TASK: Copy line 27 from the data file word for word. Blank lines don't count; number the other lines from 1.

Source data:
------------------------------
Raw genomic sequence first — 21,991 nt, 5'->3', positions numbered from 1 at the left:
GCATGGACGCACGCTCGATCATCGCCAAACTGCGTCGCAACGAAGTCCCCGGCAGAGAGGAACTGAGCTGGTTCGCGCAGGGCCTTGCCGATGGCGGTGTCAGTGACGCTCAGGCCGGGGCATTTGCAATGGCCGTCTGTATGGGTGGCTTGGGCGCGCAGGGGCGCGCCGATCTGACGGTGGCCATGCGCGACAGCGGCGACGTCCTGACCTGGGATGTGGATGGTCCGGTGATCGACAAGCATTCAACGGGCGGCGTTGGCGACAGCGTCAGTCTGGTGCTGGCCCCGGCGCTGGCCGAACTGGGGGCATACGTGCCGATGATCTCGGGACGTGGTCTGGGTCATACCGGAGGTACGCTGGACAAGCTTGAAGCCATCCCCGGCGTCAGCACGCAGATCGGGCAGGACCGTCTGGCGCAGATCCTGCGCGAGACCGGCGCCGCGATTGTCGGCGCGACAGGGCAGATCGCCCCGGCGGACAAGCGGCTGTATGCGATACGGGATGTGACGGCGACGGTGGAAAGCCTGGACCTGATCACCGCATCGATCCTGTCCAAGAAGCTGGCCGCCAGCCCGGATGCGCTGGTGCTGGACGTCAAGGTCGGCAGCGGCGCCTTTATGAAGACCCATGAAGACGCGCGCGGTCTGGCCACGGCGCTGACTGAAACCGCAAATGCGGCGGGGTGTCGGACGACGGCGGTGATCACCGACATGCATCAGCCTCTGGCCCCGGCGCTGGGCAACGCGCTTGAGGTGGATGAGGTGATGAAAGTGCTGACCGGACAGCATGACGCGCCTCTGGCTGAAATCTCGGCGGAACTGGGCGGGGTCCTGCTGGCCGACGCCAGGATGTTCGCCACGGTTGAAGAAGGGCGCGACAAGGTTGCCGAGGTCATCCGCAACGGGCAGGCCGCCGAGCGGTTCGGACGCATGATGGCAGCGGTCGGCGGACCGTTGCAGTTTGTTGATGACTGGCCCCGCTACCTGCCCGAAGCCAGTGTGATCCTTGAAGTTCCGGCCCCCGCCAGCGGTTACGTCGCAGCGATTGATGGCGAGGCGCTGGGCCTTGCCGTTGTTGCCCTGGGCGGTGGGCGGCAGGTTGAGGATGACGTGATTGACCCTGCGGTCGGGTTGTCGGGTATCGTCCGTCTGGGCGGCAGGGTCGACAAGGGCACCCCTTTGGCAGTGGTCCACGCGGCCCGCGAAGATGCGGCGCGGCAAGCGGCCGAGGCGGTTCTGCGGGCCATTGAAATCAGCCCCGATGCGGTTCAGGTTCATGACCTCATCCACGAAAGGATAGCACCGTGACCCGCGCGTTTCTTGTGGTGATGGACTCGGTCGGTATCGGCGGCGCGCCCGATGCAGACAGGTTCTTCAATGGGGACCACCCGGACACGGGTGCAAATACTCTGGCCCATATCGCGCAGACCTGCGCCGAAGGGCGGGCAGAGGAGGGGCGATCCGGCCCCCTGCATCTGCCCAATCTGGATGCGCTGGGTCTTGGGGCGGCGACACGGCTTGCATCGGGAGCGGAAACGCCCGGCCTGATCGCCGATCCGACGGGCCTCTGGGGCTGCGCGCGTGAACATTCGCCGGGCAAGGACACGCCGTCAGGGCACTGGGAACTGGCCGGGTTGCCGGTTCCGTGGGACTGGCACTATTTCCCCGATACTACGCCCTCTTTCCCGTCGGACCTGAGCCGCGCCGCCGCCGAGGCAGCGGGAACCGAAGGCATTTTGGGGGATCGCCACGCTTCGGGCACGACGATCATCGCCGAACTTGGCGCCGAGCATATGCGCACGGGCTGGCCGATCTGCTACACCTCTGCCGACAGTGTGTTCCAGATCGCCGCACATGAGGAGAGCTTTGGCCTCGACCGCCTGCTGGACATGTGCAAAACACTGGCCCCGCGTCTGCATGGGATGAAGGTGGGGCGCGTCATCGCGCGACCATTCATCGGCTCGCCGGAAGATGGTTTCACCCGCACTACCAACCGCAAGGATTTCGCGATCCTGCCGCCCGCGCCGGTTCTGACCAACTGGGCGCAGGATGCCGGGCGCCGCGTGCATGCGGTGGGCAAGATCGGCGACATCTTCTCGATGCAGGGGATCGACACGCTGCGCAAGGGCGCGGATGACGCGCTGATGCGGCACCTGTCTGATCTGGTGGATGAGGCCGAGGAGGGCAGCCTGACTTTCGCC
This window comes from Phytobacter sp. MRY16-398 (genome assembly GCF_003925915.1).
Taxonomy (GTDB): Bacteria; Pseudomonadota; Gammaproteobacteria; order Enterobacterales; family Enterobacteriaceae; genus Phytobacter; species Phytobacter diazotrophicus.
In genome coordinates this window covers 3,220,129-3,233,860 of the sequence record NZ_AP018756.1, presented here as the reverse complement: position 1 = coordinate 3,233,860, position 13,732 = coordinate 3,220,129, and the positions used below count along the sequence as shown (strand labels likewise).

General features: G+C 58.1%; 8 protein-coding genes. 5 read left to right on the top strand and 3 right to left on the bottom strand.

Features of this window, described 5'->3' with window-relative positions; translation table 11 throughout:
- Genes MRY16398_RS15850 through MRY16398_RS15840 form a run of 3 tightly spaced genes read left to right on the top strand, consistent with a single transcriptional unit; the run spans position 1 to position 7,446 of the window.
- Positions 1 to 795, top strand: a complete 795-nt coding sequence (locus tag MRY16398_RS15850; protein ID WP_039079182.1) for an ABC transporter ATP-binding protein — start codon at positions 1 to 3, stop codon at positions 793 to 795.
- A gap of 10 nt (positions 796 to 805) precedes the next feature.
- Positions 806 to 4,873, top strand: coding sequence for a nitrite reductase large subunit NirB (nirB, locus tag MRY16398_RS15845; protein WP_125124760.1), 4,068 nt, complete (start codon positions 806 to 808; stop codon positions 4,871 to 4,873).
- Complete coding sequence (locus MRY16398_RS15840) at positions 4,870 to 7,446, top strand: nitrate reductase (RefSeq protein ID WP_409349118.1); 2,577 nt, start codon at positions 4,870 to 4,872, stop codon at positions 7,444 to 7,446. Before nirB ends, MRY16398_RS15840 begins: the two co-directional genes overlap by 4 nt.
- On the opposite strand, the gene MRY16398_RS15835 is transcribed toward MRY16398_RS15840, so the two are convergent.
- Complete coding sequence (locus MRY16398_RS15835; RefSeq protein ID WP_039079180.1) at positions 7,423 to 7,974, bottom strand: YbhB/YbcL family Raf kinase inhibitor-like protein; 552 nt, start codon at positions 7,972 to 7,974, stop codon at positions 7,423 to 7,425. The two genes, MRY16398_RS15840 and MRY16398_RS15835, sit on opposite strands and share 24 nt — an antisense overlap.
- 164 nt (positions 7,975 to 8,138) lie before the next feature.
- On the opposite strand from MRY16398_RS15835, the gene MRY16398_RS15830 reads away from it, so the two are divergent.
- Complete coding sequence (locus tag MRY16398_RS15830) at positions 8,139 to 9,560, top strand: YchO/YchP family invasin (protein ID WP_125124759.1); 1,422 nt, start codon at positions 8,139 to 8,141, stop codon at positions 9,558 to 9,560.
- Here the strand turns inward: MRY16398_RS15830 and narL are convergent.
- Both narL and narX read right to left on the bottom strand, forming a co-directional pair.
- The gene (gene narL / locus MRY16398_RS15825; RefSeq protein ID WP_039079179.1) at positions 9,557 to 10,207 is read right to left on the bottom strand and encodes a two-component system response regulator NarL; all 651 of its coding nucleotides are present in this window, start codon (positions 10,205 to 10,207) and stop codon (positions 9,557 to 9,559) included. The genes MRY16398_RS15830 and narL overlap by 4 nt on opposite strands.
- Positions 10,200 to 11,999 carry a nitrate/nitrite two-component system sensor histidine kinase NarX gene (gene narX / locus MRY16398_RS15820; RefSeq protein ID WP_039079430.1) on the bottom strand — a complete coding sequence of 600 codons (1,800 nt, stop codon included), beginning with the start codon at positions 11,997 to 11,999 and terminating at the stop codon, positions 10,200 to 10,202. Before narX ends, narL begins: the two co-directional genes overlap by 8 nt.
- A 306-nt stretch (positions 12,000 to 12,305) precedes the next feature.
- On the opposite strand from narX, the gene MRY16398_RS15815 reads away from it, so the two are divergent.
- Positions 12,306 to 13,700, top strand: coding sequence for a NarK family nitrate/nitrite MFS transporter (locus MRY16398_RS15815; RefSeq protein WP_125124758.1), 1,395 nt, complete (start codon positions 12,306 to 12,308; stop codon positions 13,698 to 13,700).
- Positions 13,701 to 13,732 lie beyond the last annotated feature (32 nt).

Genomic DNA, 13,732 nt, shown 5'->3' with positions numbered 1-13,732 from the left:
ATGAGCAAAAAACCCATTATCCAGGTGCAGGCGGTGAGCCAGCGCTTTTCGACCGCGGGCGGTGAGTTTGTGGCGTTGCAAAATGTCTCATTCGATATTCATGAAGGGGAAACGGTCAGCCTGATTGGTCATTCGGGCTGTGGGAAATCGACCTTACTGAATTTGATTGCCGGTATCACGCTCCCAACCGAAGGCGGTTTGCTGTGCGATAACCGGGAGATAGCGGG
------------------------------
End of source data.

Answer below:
ATGAGCAAAAAACCCATTATCCAGGTGCAGGCGGTGAGCCAGCGCTTTTCGACCGCGGGCGGTGAGTTTGTGGCGTTGCAAAATGTCTCATTCGATATTCATGAAGGGGAAACGGTCAGCCTGATTGGTCATTCGGGCTGTGGGAAATCGACCTTACTGAATTTGATTGCCGGTATCACGCTCCCAACCGAAGGCGGTTTGCTGTGCGATAACCGGGAGATAGCGGG